It's worth pointing out that when I wrote my original article, my intent was to discuss a particular type of unreliable narrator, namely, a narrator who takes on the role of "storyteller", either in the form of the detached, omniscient figure separate from the story, or as a character within the story retelling what has happened. Although there have been many games which have featured protagonists with unreliable memories, and indeed, have even made it the crux of the story (see Planescape, and I hear Silent Hill did just this as well, though I haven't played them), I can't recall many, if any games that have featured characters separate from the protagonist which act as unreliable narrators, and do so in a way that doesn't feel cheap or dissonant with the player's interactivity. You might look at someone like SHODAN in System Shock 2 as an example, but those strike me less as narrators and more as simple traitors. I don't look at denying the player or player character knowledge the same way I do as the presence of an unreliable narrator.

    @evilteq: My point is that while to some degree this sort of technique can work in a game, it's a trick in the same way that finding out X in Jade Empire is a trick. This sort of thing only works once, and rather than really adding to the narrative "as-is", instead it tries to leverage novelty for the sake of a one-time gag. There's only so many of these types of plots you can do, and BioWare seem to have damn near a monopoly on them. One wonders what will happen when they run out, and those brilliant twists give way to bad soap opera characters.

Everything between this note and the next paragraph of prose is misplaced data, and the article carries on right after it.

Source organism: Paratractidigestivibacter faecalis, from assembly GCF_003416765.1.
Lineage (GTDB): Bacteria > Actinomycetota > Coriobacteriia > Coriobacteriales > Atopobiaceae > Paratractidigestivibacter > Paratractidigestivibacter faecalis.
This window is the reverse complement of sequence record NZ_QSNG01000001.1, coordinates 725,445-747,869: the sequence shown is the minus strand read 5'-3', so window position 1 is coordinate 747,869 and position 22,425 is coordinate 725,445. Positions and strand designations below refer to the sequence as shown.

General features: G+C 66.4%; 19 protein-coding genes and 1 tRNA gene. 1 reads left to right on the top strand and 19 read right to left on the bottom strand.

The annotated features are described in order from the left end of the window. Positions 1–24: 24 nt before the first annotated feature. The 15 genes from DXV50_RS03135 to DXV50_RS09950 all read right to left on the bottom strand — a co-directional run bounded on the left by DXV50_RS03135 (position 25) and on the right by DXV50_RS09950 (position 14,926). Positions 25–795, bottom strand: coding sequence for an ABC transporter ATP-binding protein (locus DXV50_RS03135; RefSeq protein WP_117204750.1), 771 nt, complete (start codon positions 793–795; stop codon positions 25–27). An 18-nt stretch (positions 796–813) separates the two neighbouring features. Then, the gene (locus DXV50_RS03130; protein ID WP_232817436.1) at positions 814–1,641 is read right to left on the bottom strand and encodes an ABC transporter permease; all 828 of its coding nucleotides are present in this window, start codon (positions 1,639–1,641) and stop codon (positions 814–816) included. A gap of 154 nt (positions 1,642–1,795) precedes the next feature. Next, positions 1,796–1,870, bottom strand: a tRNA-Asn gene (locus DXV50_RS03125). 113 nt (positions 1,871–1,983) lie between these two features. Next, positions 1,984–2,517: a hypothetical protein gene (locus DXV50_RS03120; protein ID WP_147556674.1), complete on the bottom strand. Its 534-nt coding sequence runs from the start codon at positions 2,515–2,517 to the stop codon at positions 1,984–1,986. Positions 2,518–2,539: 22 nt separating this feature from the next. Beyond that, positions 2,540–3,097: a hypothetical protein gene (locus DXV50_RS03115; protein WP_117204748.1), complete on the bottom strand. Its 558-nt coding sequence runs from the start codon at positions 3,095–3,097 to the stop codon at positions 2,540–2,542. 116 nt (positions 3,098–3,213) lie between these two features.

Regarding interactive fiction, I'm not very familiar with out outside of some studying I did during my university days (as a general arts student, not an English student, my exposure was probably more limited). However, one thing I found very clear was that interactive fiction is not the same as a videogame. Games are able to break down that barrier between reader and character in a way that other media just aren't capable of by offering simulated 1:1 control in a digital world. Interactive fiction doesn't really get that far, by virtue of the medium itself. In fact, I'd love to see a game that really toys with our expectations around that 1:1 relationship. I know Metal Gear Solid and Eternal Darkness did this, but I'm not sure of other titles off hand.

    Thanks for the comments, guys! I might try to write a follow-up piece in the near future, but I'm pretty dedicated to my mod project at the moment... when you're writing 2500+ words of dialogue a day, it's hard to sit down and write a lengthy essay as well.

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  8. I think the best example of an unreliable narrator in games is Deadly Premonition; York is clearly insane, so no definite set of events can be determined. However, this is handled in such a way with the York/Zach relationship that the player feels as if he is experiencing the unreliability first hand, and perhaps providing some guidance for York to a real version of the events. Since no serious attempt is made at defining your experiences as "bullshit," you never feel left out or alienated.

    I could talk about Deadly Premonition for hours and hours, so I won't bore you. :D